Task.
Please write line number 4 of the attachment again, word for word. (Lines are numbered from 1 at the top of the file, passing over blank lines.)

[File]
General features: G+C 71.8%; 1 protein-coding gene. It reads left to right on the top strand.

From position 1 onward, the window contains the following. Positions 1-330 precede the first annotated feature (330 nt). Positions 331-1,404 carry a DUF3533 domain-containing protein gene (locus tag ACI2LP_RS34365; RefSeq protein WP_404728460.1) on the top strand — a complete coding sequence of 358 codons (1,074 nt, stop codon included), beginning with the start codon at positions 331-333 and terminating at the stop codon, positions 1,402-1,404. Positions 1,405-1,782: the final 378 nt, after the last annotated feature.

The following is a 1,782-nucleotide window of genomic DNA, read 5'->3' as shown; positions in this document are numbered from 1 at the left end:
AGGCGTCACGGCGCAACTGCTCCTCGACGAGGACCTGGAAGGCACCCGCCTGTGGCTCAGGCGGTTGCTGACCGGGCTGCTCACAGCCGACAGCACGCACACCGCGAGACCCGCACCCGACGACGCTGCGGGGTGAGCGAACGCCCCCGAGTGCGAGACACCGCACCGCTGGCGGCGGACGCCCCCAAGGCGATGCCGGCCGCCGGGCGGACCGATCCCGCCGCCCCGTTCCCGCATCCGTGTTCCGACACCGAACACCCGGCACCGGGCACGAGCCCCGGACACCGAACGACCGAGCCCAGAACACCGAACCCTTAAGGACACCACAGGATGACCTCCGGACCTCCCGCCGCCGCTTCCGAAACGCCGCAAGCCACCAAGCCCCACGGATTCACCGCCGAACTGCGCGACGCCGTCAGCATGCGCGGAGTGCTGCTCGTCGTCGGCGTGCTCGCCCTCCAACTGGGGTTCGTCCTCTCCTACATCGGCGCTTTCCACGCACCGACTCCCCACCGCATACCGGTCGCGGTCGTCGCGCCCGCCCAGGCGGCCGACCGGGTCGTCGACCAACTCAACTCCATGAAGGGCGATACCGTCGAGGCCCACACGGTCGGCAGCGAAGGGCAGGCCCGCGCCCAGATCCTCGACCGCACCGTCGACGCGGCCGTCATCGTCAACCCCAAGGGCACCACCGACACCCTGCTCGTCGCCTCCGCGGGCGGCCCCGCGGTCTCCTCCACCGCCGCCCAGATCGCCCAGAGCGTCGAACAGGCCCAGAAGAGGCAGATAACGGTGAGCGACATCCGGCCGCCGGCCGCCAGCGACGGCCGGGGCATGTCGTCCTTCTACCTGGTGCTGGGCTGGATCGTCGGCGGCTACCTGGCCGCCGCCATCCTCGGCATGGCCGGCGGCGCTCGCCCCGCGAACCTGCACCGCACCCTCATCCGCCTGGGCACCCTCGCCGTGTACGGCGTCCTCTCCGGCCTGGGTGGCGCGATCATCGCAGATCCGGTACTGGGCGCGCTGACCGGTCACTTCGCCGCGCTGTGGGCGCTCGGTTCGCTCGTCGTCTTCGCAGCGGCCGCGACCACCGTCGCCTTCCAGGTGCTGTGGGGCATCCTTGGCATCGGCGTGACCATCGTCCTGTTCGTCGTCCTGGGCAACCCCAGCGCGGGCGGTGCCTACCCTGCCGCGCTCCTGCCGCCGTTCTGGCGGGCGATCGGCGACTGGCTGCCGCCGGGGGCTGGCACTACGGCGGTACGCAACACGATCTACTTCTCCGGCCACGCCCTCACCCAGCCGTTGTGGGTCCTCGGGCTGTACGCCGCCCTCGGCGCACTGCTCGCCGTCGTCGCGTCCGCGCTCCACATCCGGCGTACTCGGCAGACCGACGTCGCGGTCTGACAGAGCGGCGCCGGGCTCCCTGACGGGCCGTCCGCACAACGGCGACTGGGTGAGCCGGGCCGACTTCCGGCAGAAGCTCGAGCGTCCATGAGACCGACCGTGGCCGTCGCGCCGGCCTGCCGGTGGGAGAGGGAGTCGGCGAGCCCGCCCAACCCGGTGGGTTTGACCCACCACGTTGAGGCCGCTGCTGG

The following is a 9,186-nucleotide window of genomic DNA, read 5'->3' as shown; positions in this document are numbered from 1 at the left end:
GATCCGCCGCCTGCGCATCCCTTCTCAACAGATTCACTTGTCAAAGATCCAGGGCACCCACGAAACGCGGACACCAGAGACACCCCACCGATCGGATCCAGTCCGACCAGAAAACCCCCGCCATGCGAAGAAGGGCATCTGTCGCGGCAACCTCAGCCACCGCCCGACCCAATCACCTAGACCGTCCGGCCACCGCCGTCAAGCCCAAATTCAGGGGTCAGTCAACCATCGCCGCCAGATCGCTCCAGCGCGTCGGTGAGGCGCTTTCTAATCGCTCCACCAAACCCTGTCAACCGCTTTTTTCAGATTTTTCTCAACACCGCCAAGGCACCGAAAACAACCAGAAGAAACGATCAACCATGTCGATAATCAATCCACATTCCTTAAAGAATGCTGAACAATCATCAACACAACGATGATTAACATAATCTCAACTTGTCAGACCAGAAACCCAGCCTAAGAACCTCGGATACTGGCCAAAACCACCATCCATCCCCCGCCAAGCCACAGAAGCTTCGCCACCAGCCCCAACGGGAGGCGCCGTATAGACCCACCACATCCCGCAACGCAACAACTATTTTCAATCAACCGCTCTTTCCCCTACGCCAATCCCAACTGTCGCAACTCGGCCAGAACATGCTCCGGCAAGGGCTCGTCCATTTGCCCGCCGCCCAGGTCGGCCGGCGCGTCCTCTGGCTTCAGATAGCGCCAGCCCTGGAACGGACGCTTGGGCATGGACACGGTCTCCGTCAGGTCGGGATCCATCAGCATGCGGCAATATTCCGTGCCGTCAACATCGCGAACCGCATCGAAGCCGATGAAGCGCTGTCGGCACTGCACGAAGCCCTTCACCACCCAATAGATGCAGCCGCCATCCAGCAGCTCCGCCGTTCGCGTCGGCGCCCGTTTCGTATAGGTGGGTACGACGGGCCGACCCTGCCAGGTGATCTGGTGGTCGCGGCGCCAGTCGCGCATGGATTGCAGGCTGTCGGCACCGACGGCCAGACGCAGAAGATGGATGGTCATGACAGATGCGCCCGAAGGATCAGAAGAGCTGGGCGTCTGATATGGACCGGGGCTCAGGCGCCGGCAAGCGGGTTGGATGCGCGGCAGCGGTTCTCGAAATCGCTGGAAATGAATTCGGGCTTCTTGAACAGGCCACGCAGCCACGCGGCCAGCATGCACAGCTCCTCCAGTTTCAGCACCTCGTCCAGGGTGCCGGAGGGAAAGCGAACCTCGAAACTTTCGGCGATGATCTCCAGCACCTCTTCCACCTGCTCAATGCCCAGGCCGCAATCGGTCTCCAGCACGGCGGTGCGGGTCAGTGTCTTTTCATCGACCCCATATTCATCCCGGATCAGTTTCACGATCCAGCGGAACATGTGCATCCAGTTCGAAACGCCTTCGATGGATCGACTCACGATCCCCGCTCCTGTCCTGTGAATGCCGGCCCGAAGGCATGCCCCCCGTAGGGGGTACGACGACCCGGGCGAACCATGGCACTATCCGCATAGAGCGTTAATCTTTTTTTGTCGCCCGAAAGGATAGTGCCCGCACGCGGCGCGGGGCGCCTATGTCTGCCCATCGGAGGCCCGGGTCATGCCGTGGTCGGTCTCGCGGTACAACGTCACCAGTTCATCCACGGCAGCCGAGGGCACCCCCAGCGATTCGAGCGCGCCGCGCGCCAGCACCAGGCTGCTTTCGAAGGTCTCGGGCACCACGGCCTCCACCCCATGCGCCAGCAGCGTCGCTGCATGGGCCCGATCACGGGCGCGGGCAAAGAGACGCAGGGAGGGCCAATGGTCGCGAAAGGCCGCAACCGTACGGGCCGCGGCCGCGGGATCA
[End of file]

AGGCGTCACGGCGCAACTGCTCCTCGACGAGGACCTGGAAGGCACCCGCCTGTGGCTCAGGCGGTTGCTGACCGGGCTGCTCACAGCCGACAGCACGCACACCGCGAGACCCGCACCCGACGACGCTGCGGGGTGAGCGAACGCCCCCGAGTGCGAGACACCGCACCGCTGGCGGCGGACGCCCCCAAGGCGATGCCGGCCGCCGGGCGGACCGATCCCGCCGCCCCGTTCCCGCATCCGTGTTCCGACACCGAACACCCGGCACCGGGCACGAGCCCCGGACACCGAACGACCGAGCCCAGAACACCGAACCCTTAAGGACACCACAGGATGACCTCCGGACCTCCCGCCGCCGCTTCCGAAACGCCGCAAGCCACCAAGCCCCACGGATTCACCGCCGAACTGCGCGACGCCGTCAGCATGCGCGGAGTGCTGCTCGTCGTCGGCGTGCTCGCCCTCCAACTGGGGTTCGTCCTCTCCTACATCGGCGCTTTCCACGCACCGACTCCCCACCGCATACCGGTCGCGGTCGTCGCGCCCGCCCAGGCGGCCGACCGGGTCGTCGACCAACTCAACTCCATGAAGGGCGATACCGTCGAGGCCCACACGGTCGGCAGCGAAGGGCAGGCCCGCGCCCAGATCCTCGACCGCACCGTCGACGCGGCCGTCATCGTCAACCCCAAGGGCACCACCGACACCCTGCTCGTCGCCTCCGCGGGCGGCCCCGCGGTCTCCTCCACCGCCGCCCAGATCGCCCAGAGCGTCGAACAGGCCCAGAAGAGGCAGATAACGGTGAGCGACATCCGGCCGCCGGCCGCCAGCGACGGCCGGGGCATGTCGTCCTTCTACCTGGTGCTGGGCTGGATCGTCGGCGGCTACCTGGCCGCCGCCATCCTCGGCATGGCCGGCGGCGCTCGCCCCGCGAACCTGCACCGCACCCTCATCCGCCTGGGCACCCTCGCCGTGTACGGCGTCCTCTCCGGCCTGGGTGGCGCGATCATCGCAGATCCGGTACTGGGCGCGCTGACCGGTCACTTCGCCGCGCTGTGGGCGCTCGGTTCGCTCGTCGTCTTCGCAGCGGCCGCGACCACCGTCGCCTTCCAGGTGCTGTGGGGCATCCTTGGCATCGGCGTGACCATCGTCCTGTTCGTCGTCCTGGGCAACCCCAGCGCGGGCGGTGCCTACCCTGCCGCGCTCCTGCCGCCGTTCTGGCGGGCGATCGGCGACTGGCTGCCGCCGGGGGCTGGCACTACGGCGGTACGCAACACGATCTACTTCTCCGGCCACGCCCTCACCCAGCCGTTGTGGGTCCTCGGGCTGTACGCCGCCCTCGGCGCACTGCTCGCCGTCGTCGCGTCCGCGCTCCACATCCGGCGTACTCGGCAGACCGACGTCGCGGTCTGACAGAGCGGCGCCGGGCTCCCTGACGGGCCGTCCGCACAACGGCGACTGGGTGAGCCGGGCCGACTTCCGGCAGAAGCTCGAGCGTCCATGAGACCGACCGTGGCCGTCGCGCCGGCCTGCCGGTGGGAGAGGGAGTCGGCGAGCCCGCCCAACCCGGTGGGTTTGACCCACCACGTTGAGGCCGCTGCTGG